London—Royal Marines break the speed march world record.

A team of eight Royal Marine Commandos managed to cover the 26.2 miles distance in 4 hours 16 minutes and 43 seconds, breaking the previous record by two minutes.  Each man was carrying more than 40lbs.  And for the attempt to be valid, all the team members had to finish.

The previous record stood since 1998 and was held by the men of the 29 Commando Regiment, Royal Artillery.

Royal Marines are an amphibious light infantry unit renowned for their toughness.  Their 32-week selection process culminates with a 30-mile forced march in full battle order through the Dartmoor heath. The test must be completed in 7 hours for officers and 8 hours for ranks.

Yomping, the name the Royal Marines use for rucking, is one of the core skills of their Corp.

“I believe ‘to yomp’ was originally a Royal Naval slang word meaning ‘to eat enthusiastically or noisily,” said in an interview with SOFREP Brigadier Ian Gardiner, who captained a company in the Falklands. “For instance, if you fell into the sea you might be yomped by a shark.”

Their great rivals of the Parachute Regiment prefer the term tabbing, instead. “Nobody really knows how the word ‘Tab’ came about,” said Colonel David Benest, who served with 2 PARA in the Falklands. “Some have claimed that it stands for ‘Tactical Approach to Battle’ but I personally doubt this.”

The Commandos’ yomping niche isn’t just a useful tactical advantage but a strategical asset as well.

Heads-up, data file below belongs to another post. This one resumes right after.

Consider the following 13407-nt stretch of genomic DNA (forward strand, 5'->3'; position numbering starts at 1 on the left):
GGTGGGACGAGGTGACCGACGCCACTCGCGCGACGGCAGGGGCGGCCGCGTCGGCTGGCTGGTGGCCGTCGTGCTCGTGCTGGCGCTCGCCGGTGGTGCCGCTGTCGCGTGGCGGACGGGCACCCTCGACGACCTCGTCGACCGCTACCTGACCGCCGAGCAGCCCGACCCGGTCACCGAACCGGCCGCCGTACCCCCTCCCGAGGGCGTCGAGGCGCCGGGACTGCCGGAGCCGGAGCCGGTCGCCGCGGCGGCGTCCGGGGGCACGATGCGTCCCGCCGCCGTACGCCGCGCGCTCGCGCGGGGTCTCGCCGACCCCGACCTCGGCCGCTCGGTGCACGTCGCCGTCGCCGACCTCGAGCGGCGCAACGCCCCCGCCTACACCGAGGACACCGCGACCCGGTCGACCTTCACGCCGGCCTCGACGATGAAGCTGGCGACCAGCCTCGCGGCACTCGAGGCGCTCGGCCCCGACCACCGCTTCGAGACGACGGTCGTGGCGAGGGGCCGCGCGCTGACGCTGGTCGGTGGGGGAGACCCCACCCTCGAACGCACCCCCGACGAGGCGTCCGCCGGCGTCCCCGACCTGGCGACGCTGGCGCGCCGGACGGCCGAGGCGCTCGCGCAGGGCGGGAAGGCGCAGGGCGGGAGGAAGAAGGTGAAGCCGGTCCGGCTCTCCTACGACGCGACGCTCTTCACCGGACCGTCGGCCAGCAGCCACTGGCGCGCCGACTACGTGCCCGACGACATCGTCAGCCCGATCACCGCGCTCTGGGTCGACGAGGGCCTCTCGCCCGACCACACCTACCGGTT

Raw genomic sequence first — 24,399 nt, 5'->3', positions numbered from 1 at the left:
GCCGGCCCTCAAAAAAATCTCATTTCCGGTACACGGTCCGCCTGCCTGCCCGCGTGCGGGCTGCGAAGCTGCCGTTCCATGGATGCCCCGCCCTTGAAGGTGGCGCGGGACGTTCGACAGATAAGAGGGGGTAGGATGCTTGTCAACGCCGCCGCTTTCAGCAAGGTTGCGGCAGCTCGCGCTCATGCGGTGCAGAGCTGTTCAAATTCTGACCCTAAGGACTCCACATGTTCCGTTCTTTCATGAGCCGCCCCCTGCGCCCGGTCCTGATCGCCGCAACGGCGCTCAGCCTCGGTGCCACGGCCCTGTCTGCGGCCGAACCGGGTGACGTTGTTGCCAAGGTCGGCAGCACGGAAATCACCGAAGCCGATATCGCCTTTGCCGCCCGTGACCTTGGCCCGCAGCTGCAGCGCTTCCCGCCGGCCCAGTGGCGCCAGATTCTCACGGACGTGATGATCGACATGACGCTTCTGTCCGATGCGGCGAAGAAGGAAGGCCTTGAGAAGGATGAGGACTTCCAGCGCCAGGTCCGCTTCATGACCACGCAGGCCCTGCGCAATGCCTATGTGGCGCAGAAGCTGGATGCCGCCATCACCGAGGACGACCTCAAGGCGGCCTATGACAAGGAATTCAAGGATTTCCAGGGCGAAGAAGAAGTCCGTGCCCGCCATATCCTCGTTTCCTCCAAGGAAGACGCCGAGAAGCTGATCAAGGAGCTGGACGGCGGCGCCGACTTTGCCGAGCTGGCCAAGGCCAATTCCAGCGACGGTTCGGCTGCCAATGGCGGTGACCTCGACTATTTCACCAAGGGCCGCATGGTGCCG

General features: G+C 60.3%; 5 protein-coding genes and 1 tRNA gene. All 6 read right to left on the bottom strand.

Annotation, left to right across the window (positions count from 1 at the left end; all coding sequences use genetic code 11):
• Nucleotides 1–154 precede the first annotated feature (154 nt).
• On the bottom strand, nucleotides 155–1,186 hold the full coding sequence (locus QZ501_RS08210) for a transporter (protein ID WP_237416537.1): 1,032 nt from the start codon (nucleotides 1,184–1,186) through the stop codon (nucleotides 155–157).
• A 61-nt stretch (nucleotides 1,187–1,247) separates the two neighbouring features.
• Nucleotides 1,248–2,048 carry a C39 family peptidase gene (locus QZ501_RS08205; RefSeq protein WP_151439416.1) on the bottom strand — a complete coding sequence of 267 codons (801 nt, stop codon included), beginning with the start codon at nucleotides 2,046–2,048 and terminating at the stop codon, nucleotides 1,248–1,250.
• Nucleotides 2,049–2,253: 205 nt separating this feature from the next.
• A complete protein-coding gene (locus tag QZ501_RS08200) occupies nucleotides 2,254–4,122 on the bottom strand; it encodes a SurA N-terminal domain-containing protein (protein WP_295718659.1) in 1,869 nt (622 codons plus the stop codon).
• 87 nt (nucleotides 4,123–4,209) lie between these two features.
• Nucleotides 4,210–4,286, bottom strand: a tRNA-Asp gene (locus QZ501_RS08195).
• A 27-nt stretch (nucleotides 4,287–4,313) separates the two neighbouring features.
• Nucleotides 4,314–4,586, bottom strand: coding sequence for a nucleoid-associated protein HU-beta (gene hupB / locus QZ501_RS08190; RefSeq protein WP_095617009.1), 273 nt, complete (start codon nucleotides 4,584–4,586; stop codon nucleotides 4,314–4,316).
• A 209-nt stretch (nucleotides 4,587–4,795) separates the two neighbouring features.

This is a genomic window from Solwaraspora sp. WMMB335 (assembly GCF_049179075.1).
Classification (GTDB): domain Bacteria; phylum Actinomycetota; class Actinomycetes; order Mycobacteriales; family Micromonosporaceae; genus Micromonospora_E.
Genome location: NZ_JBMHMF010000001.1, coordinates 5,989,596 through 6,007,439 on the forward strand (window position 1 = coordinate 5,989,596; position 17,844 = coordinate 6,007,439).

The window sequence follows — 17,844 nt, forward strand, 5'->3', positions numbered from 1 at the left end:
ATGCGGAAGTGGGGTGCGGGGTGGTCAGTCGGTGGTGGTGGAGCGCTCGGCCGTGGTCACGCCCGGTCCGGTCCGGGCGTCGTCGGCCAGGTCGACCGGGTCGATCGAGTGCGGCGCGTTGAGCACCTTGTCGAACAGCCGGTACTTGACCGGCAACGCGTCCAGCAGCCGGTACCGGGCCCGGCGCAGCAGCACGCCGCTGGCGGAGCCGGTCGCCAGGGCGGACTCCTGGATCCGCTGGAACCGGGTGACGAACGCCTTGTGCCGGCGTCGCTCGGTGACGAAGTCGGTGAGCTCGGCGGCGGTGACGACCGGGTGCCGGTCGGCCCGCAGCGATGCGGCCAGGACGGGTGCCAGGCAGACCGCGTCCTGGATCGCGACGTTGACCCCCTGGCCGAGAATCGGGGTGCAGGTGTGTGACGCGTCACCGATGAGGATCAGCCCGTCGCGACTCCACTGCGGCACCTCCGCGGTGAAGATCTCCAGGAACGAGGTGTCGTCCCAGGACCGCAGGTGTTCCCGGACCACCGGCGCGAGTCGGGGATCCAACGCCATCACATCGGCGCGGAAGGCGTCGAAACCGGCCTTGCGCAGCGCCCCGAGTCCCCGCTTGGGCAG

In the Falklands War, for example, the terrain and Argentinians offered them the opportunity to prove it.  At the outset of the land campaign, the Chinook and Wessex helicopters destined to ferry them from the landing beaches of San Carlos to Stanley, the islands’ capital, rested at bottom of the South Atlantic Ocean, courtesy of the Argentinian Air Force.

The distance between the beaches to Stanley was 56 miles as the crow flies.  This number, however, is an illusion.  The Commandos had to zig-zag to engage secluded Argentinian units.  Add all their forward and combat patrols, and the distance they had to cover swelled to around 120 miles. The terrain, moreover, was filled with rocks and ankle-breaking crevasses.

Typical Falklands’ terrain. The Royal Marines had to walk 120 miles with up to 140lbs to reach Stanley (Courtesy of Ian Gardiner).


But they did it.  In three days.  Carrying up to 140lbs.

No wonder why it’s a team of Royal Marines that holds the world speed march record again.


Featured image courtesy of Wikipedia